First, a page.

Appeal from the United States District Court for the Northern District of Illinois, Eastern Division. No. 67 C 362 J. Sam Perry, Judge.
Clark, Associate Justice,*fn* Castle, Senior Circuit Judge, and Swygert, Circuit Judge.
CASTLE, Senior Circuit Judge.
The state court-appointed liquidators of two insurance companies appeal from a district court order that a bank turn over certain assets of one of the insurance companies, held by the bank pursuant to an escrow agreement between the two companies, to the appellee Blackhawk Heating & Plumbing Company, Inc. [hereinafter "Blackhawk"]. The appellants are Joseph D. Geeslin, Jr., Special Deputy Insurance Commissioner of the State of Indiana and the liquidator of United Bonding Insurance Company [hereinafter "United"]; and Robert D. Wilcox, Director of Insurance for the State of Illinois and liquidator of Prudence Mutual Casualty Company [hereinafter "Prudence"].
During the years of 1964, 1965, and 1966, Prudence and United entered into a series of reinsurance agreements. Under the terms of these agreements, United agreed to cede to Prudence a percentage of certain insurance bonds on which it became obligated and to pay Prudence a percentage of the premiums received. In order to secure United for monies due from Prudence on these agreements, the two entered into an escrow agreement whereby Prudence deposited securities with the Harris Trust & Savings Bank in Chicago, Illinois. The face value of these securities owned by Prudence was $296,000.00. The escrow agreement provided that the securities were to remain in escrow until such time as all losses on the insurance bonds subject to the reinsurance agreement were determined and discharged.*fn1
In March of 1967, Blackhawk filed suit in federal district court against United to recover $400,000.00 on a performance bond issued by United to secure the performance of one of Blackhawk's subcontractors.*fn2 In August of 1969, Blackhawk amended its complaint by adding a second count seeking $600,000.00 in damages for United's violation of federal wiretap statutes. See 18 U.S.C. §§ 2510-2520 (1970).
While this litigation was pending, Prudence was ordered into conservatorship by the Circuit Court of Cook County, Illinois. On February 6, 1970, Prudence was placed into liquidation by the same court.
On December 2, 1970, Blackhawk and United entered into a settlement agreement concerning their litigation. The agreement provided that United would consent to the entering of a judgment against it in the amount of $360,000.00. The agreement further provided that this amount was to be satisfied by United's delivery of certain securities and cash, and assignment of its interest in $130,000.00 of the Prudence securities in the Harris escrow account. The district court entered judgment in the amount of $360,000.00.*fn3 United subsequently fulfilled its part of the agreement by delivering the cash and securities, and also by assigning its interest in $130,000.00 of the Harris escrow. Soon thereafter, on February 8, 1971, United was placed into liquidation by order of the Superior Court of Marion County, Indiana.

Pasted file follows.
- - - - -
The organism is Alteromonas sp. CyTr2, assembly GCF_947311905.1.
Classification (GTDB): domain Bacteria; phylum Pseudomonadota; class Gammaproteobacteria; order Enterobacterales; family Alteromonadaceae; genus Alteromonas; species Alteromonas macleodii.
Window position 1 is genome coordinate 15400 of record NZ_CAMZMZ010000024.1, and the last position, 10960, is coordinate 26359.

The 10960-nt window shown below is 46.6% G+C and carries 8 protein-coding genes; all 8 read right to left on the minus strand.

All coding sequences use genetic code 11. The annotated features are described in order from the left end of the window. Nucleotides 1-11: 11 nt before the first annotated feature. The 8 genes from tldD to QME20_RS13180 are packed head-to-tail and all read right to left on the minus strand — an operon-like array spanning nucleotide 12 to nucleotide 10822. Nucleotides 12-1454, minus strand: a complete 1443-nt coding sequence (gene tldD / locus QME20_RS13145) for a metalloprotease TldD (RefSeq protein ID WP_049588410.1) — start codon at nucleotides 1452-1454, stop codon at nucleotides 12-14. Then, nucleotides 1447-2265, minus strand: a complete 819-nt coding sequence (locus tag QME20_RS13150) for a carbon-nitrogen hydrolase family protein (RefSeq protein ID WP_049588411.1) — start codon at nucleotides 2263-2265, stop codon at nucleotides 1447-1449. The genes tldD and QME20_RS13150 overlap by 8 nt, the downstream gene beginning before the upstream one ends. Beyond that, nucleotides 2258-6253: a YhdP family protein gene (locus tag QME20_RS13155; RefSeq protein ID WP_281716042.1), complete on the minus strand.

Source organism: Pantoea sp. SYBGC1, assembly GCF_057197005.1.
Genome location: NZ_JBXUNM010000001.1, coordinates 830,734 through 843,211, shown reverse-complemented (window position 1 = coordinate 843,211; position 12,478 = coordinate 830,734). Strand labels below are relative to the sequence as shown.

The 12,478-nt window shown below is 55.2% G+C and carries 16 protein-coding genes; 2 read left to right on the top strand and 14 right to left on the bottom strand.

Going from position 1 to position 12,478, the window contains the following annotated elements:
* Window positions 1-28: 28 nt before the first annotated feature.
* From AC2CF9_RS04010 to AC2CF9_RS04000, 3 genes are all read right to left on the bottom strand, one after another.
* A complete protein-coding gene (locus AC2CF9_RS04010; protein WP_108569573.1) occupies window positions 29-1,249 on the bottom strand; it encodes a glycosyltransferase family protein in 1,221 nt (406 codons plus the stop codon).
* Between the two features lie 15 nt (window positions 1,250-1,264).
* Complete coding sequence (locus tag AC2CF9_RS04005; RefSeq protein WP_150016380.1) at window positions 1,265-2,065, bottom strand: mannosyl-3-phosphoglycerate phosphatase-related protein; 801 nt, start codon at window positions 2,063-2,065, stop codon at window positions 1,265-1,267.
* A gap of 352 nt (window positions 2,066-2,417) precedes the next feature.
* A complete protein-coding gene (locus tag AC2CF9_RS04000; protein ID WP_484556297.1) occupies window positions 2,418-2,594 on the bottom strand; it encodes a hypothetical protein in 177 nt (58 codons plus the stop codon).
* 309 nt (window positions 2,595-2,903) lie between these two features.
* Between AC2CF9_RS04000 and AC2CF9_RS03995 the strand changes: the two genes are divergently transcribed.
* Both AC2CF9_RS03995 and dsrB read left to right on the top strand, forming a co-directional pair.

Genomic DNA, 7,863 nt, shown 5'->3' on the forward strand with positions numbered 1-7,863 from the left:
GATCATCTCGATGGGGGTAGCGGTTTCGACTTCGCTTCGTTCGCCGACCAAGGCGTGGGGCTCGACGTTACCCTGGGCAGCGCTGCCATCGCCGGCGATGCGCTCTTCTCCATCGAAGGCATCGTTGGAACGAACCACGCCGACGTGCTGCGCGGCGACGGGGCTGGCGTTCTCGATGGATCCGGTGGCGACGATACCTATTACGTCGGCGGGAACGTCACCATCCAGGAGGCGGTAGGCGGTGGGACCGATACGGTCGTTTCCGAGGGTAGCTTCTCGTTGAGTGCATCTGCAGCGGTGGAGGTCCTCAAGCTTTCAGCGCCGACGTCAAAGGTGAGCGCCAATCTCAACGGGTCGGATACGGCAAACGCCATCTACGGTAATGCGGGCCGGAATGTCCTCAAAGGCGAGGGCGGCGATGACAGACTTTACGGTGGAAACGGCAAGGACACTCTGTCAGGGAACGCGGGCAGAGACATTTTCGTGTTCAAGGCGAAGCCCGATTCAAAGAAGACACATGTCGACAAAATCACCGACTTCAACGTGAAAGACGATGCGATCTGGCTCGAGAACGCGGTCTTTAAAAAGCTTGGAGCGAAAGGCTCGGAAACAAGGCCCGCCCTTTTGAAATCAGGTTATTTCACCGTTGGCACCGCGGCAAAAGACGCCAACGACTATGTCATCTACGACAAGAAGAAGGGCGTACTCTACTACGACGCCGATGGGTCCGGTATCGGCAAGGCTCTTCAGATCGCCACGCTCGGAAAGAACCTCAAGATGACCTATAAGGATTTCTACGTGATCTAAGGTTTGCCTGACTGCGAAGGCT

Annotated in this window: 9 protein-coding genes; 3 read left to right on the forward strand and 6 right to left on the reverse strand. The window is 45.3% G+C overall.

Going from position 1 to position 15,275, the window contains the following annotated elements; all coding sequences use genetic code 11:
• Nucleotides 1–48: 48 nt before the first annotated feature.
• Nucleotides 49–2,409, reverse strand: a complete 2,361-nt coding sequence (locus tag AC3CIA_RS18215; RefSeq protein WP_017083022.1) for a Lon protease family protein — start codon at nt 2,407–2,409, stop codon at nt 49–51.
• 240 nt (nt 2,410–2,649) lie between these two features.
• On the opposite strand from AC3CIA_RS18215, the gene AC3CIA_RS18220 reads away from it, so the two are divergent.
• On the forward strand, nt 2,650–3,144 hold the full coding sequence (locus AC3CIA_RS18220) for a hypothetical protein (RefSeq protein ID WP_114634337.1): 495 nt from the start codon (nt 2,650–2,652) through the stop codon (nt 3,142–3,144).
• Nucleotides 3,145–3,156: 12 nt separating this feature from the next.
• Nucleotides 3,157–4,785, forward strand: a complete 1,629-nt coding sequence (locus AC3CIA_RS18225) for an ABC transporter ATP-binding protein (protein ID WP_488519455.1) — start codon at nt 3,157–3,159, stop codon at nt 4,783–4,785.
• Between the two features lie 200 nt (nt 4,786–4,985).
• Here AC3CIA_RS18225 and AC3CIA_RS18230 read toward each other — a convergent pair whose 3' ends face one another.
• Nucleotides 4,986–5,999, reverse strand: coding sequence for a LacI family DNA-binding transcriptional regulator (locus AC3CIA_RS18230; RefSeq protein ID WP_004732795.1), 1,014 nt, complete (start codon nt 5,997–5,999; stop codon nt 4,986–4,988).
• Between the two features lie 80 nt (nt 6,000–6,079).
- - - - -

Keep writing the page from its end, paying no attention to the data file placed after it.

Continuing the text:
In order to recover the $130,000.00 in securities in the Harris escrow account which it claimed was due it because of Prudence's alleged default on its reinsurance agreements with United, Blackhawk filed a petition to turn over assets in federal district court. In this petition, Blackhawk asked the district court to order Harris to pay it $130,000.00 from the escrow plus a proportionate share of any appreciation in the fund.
United's liquidator, Geeslin, intervened on the ground that the escrow securities were still the property of Prudence and therefore subject only to the jurisdiction of the Illinois court overseeing Prudence's liquidation. Geeslin and Prudence's liquidator, Wilcox, moved to dismiss Blackhawk's petition for lack of jurisdiction over the subject matter of the action. The district court denied the motion. Geeslin and Wilcox thereupon filed answers to Blackhawk's petition contending that the assignment by United of its security interest in the Prudence securities constituted a voidable preference under Indiana law. Geeslin also contended that his rights to Prudence's securities as lien creditor of United were superior to Blackhawk's rights as assignee of United's security interest in the securities. In addition Geeslin counterclaimed for the return of the securities and cash which United had previously transferred to Blackhawk pursuant to the settlement agreement. He argued that these transfers also constituted voidable preferences under Indiana law.
After a lengthy trial, the district court decided the preference issue in favor of Blackhawk and held its rights to the escrow superior to Geeslin's. The court ordered Harris to pay Blackhawk $130,000.00 plus appreciation from the escrow account.
Geeslin and Wilcox appeal the district court's denial of their motion to dismiss and the court's determination that Blackhawk's rights to the escrow are superior to theirs. Since we are of the opinion that the district court lacked jurisdiction to entertain Blackhawk's turnover petition, we vacate the court's ...